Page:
what I love about Kandy, Sri Lanka

Kandy’s got a pretty crazy ancient history. You wouldn’t know to see it, with its dusty roads, old buses and generally 80s vibe. You couldn’t quite tell it’s a thriving commercial industry for information technology, textiles and jewellery, a modern day stuck in a bubble in time where trade caught up with the 21st century but its people, culture and streets didn’t. 

Kandy was a Kingdom founded in the 15th century, where the Sinhalese Kings in Ceylon fought the Portuguese Empire, and when it wasn't looking so good, called out to the Dutch for help. And then the Dutch took over for a bit, so nobody really won that one. Thereafter the Kandyan Wars (not to belittle history but could they not have named this the Kandy Wars?) were fought between the Kingdom of Kandy (such a win of a name) and the British in 1796. So the Brits won, and there ended 2,357 years of Sinhalese independence.

The British did one good thing, and that was transform Kandy’s jungle-covered lands into a modern city. Their introduction of tea into Sri Lanka for harvesting in 1867 is what transformed the country’s fortunes as one of the biggest tea exporters for awhile. Today Ceylon tea is pretty ubiquitous (I like the stuff, myself) but what do you know of Kandy? As a UNESCO world heritage site, it’s chiefly famous for being the home of the Temple of the Tooth Relic, one of the most sacred places of worship in the Buddhist world. 

Shawn is half Singhalese on his mother’s side, so our visit to Sri Lanka was a homecoming discovery of sorts. Myself, I like the oddity of Kandy. I can't quite see it as a modern city just yet. The city center rises up around an artificial lake they call the Sea of Milk, hugged by lush hills and a cool (ish) climate. It's got a little bit of new and old in every piece of its soul, see for yourself.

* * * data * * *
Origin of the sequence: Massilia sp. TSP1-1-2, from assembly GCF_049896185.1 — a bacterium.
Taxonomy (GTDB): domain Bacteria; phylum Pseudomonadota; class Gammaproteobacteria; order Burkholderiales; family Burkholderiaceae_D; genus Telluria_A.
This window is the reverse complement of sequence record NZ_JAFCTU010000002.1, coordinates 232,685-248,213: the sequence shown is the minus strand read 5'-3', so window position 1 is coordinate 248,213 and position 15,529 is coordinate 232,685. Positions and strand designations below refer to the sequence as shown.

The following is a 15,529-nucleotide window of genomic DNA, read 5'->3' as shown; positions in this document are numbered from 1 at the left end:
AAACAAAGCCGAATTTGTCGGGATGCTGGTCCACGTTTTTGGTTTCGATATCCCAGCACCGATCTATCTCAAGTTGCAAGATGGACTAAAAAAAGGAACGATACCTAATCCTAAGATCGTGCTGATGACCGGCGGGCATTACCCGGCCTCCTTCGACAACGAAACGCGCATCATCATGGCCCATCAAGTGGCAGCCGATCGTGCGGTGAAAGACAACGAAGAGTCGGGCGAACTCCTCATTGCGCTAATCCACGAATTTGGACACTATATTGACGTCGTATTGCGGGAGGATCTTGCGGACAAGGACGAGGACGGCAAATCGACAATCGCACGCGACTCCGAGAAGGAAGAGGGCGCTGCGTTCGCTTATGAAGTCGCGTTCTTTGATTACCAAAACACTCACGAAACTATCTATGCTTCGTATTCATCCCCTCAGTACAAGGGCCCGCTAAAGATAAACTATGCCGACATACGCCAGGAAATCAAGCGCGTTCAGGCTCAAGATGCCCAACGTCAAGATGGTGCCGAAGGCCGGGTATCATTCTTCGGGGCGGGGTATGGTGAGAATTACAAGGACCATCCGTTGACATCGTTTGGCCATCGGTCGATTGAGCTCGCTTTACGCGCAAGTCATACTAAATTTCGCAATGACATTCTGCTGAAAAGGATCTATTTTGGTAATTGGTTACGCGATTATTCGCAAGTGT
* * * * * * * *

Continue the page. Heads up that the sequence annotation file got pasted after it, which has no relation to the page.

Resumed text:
It's a piece of time in a bubble

The only railway operates between cities, so the main form of public transport in Kandy are old, rickety buses. There are shops and mini malls that look straight out of the 80s. Buses sell advertising about printers - when was the last time you saw that? Like Cambodia but unlike in Bangkok, where it's all but become a sort of tourist trap and road hazard, tuk tuks are still a viable way of getting around here.

Incredible Sri Lankan food

What bothers me most when I’m travelling is that it's hard to find someone to talk to about food. I want to know the spices, the flavours, the cooking methods. I want to know the history of the recipe, how it was passed down. I want to know how these stalls survive, who are their regular customers, do they ever get tired of cooking the same food day in and day out? Sure there are cooking tours but I’ve been on a few and they’re generally disappointing. 

Sri Lankan food has its parallels to Indian food and inspiration from Portuguese and Dutch influences. What part of it, though? Sri Lankan curries are thinner than their Indian counterparts, more focused on use of certain spices, and certainly much more fiery in heat. The flavours of of Sri Lankan food are more intense, varied and intertwined, than that of Indian food. Because they trade in spices, curry leaves, turmeric, cloves, cinnamon and cardamom play a huge role in their cooking.